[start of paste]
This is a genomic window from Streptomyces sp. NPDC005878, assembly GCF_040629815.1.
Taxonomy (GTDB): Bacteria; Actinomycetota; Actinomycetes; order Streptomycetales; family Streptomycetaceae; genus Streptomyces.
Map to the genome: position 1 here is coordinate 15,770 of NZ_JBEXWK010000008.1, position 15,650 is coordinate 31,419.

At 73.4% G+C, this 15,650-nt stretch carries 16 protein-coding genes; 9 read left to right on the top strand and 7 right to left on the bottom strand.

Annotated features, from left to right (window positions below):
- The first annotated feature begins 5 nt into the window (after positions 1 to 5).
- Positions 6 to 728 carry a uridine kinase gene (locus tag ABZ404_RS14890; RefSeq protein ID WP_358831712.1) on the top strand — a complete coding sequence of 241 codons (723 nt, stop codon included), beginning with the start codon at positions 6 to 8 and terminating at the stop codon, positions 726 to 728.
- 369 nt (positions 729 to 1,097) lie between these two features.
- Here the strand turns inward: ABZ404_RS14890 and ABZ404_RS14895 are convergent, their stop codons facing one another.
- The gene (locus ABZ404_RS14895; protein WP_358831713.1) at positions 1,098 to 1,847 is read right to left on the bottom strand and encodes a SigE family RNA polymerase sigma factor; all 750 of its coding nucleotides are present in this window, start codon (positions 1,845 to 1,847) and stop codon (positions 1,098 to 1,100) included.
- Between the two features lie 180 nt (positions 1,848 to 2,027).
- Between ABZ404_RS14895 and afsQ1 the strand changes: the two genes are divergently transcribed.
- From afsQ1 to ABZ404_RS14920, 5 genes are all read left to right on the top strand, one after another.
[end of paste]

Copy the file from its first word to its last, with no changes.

This is a genomic window from Streptomyces sp. NPDC005878, assembly GCF_040629815.1.
Taxonomy (GTDB): Bacteria; Actinomycetota; Actinomycetes; order Streptomycetales; family Streptomycetaceae; genus Streptomyces.
Map to the genome: position 1 here is coordinate 15,770 of NZ_JBEXWK010000008.1, position 15,650 is coordinate 31,419.

At 73.4% G+C, this 15,650-nt stretch carries 16 protein-coding genes; 9 read left to right on the top strand and 7 right to left on the bottom strand.

Annotated features, from left to right (window positions below):
- The first annotated feature begins 5 nt into the window (after positions 1 to 5).
- Positions 6 to 728 carry a uridine kinase gene (locus tag ABZ404_RS14890; RefSeq protein ID WP_358831712.1) on the top strand — a complete coding sequence of 241 codons (723 nt, stop codon included), beginning with the start codon at positions 6 to 8 and terminating at the stop codon, positions 726 to 728.
- 369 nt (positions 729 to 1,097) lie between these two features.
- Here the strand turns inward: ABZ404_RS14890 and ABZ404_RS14895 are convergent, their stop codons facing one another.
- The gene (locus ABZ404_RS14895; protein WP_358831713.1) at positions 1,098 to 1,847 is read right to left on the bottom strand and encodes a SigE family RNA polymerase sigma factor; all 750 of its coding nucleotides are present in this window, start codon (positions 1,845 to 1,847) and stop codon (positions 1,098 to 1,100) included.
- Between the two features lie 180 nt (positions 1,848 to 2,027).
- Between ABZ404_RS14895 and afsQ1 the strand changes: the two genes are divergently transcribed.
- From afsQ1 to ABZ404_RS14920, 5 genes are all read left to right on the top strand, one after another.